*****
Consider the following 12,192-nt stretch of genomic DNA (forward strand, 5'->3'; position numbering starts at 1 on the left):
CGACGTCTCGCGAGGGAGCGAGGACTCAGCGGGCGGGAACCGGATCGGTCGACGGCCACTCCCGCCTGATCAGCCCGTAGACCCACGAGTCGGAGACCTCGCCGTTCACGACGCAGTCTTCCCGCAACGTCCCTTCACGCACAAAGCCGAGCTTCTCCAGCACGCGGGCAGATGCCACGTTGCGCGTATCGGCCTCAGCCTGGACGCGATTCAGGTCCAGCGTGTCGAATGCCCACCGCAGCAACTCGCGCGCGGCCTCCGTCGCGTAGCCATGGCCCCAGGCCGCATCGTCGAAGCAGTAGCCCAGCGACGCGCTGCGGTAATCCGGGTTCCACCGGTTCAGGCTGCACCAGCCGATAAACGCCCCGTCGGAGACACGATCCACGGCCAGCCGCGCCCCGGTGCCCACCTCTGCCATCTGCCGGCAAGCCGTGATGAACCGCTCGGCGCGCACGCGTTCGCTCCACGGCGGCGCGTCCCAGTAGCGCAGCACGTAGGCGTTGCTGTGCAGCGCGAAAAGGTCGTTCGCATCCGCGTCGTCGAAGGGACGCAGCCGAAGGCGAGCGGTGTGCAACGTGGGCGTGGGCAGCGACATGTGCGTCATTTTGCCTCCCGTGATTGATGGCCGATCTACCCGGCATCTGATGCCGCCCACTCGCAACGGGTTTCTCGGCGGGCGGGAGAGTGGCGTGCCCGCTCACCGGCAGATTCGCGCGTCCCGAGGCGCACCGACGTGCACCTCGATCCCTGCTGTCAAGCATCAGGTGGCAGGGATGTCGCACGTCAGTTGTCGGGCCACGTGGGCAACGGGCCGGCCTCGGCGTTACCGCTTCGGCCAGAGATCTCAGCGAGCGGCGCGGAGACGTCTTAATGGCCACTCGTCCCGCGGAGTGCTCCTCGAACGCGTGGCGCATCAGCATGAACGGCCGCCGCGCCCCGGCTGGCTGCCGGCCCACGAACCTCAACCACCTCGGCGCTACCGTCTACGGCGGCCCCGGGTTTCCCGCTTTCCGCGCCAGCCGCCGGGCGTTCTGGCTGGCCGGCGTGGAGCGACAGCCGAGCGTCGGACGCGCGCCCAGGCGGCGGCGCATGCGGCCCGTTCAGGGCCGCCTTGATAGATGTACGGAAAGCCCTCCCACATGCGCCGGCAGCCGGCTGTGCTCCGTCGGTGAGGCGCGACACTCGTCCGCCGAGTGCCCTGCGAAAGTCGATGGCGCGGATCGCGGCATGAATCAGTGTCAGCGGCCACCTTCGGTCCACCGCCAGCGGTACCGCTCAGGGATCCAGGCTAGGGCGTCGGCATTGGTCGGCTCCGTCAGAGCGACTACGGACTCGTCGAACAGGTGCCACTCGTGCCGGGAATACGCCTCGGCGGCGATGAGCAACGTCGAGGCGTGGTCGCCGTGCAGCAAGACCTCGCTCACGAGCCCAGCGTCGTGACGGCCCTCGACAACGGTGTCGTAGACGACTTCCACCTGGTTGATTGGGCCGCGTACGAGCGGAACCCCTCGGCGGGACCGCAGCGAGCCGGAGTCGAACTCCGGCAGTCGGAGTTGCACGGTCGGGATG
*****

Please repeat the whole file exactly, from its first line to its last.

Consider the following 12,192-nt stretch of genomic DNA (forward strand, 5'->3'; position numbering starts at 1 on the left):
CGACGTCTCGCGAGGGAGCGAGGACTCAGCGGGCGGGAACCGGATCGGTCGACGGCCACTCCCGCCTGATCAGCCCGTAGACCCACGAGTCGGAGACCTCGCCGTTCACGACGCAGTCTTCCCGCAACGTCCCTTCACGCACAAAGCCGAGCTTCTCCAGCACGCGGGCAGATGCCACGTTGCGCGTATCGGCCTCAGCCTGGACGCGATTCAGGTCCAGCGTGTCGAATGCCCACCGCAGCAACTCGCGCGCGGCCTCCGTCGCGTAGCCATGGCCCCAGGCCGCATCGTCGAAGCAGTAGCCCAGCGACGCGCTGCGGTAATCCGGGTTCCACCGGTTCAGGCTGCACCAGCCGATAAACGCCCCGTCGGAGACACGATCCACGGCCAGCCGCGCCCCGGTGCCCACCTCTGCCATCTGCCGGCAAGCCGTGATGAACCGCTCGGCGCGCACGCGTTCGCTCCACGGCGGCGCGTCCCAGTAGCGCAGCACGTAGGCGTTGCTGTGCAGCGCGAAAAGGTCGTTCGCATCCGCGTCGTCGAAGGGACGCAGCCGAAGGCGAGCGGTGTGCAACGTGGGCGTGGGCAGCGACATGTGCGTCATTTTGCCTCCCGTGATTGATGGCCGATCTACCCGGCATCTGATGCCGCCCACTCGCAACGGGTTTCTCGGCGGGCGGGAGAGTGGCGTGCCCGCTCACCGGCAGATTCGCGCGTCCCGAGGCGCACCGACGTGCACCTCGATCCCTGCTGTCAAGCATCAGGTGGCAGGGATGTCGCACGTCAGTTGTCGGGCCACGTGGGCAACGGGCCGGCCTCGGCGTTACCGCTTCGGCCAGAGATCTCAGCGAGCGGCGCGGAGACGTCTTAATGGCCACTCGTCCCGCGGAGTGCTCCTCGAACGCGTGGCGCATCAGCATGAACGGCCGCCGCGCCCCGGCTGGCTGCCGGCCCACGAACCTCAACCACCTCGGCGCTACCGTCTACGGCGGCCCCGGGTTTCCCGCTTTCCGCGCCAGCCGCCGGGCGTTCTGGCTGGCCGGCGTGGAGCGACAGCCGAGCGTCGGACGCGCGCCCAGGCGGCGGCGCATGCGGCCCGTTCAGGGCCGCCTTGATAGATGTACGGAAAGCCCTCCCACATGCGCCGGCAGCCGGCTGTGCTCCGTCGGTGAGGCGCGACACTCGTCCGCCGAGTGCCCTGCGAAAGTCGATGGCGCGGATCGCGGCATGAATCAGTGTCAGCGGCCACCTTCGGTCCACCGCCAGCGGTACCGCTCAGGGATCCAGGCTAGGGCGTCGGCATTGGTCGGCTCCGTCAGAGCGACTACGGACTCGTCGAACAGGTGCCACTCGTGCCGGGAATACGCCTCGGCGGCGATGAGCAACGTCGAGGCGTGGTCGCCGTGCAGCAAGACCTCGCTCACGAGCCCAGCGTCGTGACGGCCCTCGACAACGGTGTCGTAGACGACTTCCACCTGGTTGATTGGGCCGCGTACGAGCGGAACCCCTCGGCGGGACCGCAGCGAGCCGGAGTCGAACTCCGGCAGTCGGAGTTGCACGGTCGGGATG